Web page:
Mexican black howler monkeys can howl to frighten away predators or alert others of a predator's presence. Mothers aggressively protect their young for a year against predators and other dangers (Kitchen, Horwich, & James, 2004). The greatest predatory threat to young black howlers is infanticide by adult males. Otherwise, there are few natural predators for Mexican black howler monkeys. Occasionally they are preyed upon by jaguars, pumas, and harpy eagles (Knopff & Pavelka, 2006). Other cats, large birds of prey, and large arboreal snakes are also potential predators (Treves, Drescher, & Snowdon, 2003). Humans have been known to illegally catch individuals for pets, and they are occasionally eaten by humans (Kitchen, Horwich, & James, 2004). (Kitchen, et al., 2004; Knopff and Pavelka, 2006; Treves, et al., 2003)
Mexican black howler monkeys are often found living in close conjunction with Ateles geoffroyi and other spider monkeys (Estrada et al., 2004). They are also important for the role they play in seed dispersal (Van Bell, 2006). Their frugivorous diet has helped disperse the seeds of some rainforest plants. Although they do not shy away from human contact and their presence is quite obvious due to their howling, Mexican black howler monkeys rarely interfere with human crops. (Estrada, et al., 2004; Estrada, 2006; Van Bell, 2006)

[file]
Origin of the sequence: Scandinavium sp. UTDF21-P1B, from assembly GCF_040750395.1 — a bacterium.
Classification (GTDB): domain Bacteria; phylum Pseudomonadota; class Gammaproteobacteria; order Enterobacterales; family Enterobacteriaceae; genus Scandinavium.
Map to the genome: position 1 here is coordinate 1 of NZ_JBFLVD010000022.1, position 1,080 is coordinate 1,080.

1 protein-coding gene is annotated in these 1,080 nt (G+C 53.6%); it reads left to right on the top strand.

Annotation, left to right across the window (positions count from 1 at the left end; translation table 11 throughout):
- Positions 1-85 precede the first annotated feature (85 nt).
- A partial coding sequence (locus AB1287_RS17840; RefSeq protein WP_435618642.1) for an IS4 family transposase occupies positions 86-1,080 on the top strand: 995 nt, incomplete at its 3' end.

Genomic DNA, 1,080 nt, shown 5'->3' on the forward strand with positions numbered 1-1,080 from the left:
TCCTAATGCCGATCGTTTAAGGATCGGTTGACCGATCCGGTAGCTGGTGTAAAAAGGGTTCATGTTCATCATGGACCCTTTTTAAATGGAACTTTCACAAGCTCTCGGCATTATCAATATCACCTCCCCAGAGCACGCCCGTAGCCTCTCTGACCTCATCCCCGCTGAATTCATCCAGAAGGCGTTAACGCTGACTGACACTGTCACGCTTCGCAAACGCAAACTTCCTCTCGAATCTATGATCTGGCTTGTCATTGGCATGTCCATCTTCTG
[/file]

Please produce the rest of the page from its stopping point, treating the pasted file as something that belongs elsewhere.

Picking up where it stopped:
Mexican black howler monkeys are important members of the ecosystems in which they live. Their howling is a unique element of their Mesoamerican forests and their presence can attract ecotourism.
Mexican black howler monkeys occasionally raid crops, although this behavior is rare (Estrada, 2006). (Estrada, 2006)
Mexican black howler monkeys are endangered by hunting and habitat destruction. The forests in which they live and feed are often converted into pastures or agricultural plots. Human influence as a whole is causing significant fragmentation of A. pigra habitats (Estrada, 2006). Other factors resulting in declining populations are: disease, abnormal rainfall, human capture for pets, and natural disasters such as hurricanes (Gonzalez-Kirchner, 1998). In areas affected negatively by humans, Mexican black howler populations become smaller both in numbers and in area (Gonzalez-Kirchner, 1998). They have been listed by the IUCN as an endangered species since 2003. They were previously (as recently as 2000) considered lower risk/least concern (Cuarón et al., 2003). The U.S. Fish and Wildlife Service lists Alouatta pigra as a threatened species. In the next 30 years, the total population is predicted to decrease 74% (Cuarón et al., 2003). Primates from this region have been hunted and captured as pets, causing their populations to decline further (Estrada et al., 2004). (Cuaron, et al., 2003; Estrada, et al., 2004; Estrada, 2006; Gonzalez-Kirchner, 1998)
Alouatta pigra is commonly known as Mexican black howler monkeys, Guatemalan howler monkeys, and saraguatos.
Tanya Dewey (editor), Animal Diversity Web.
Kimberly Lau (author), Yale University, Eric Sargis (editor, instructor), Yale University.
living in the southern part of the New World. In other words, Central and South America.
uses sound to communicate
young are born in a relatively underdeveloped state; they are unable to feed or care for themselves or locomote independently for a period of time after birth/hatching. In birds, naked and helpless after hatching.
Referring to an animal that lives in trees; tree-climbing.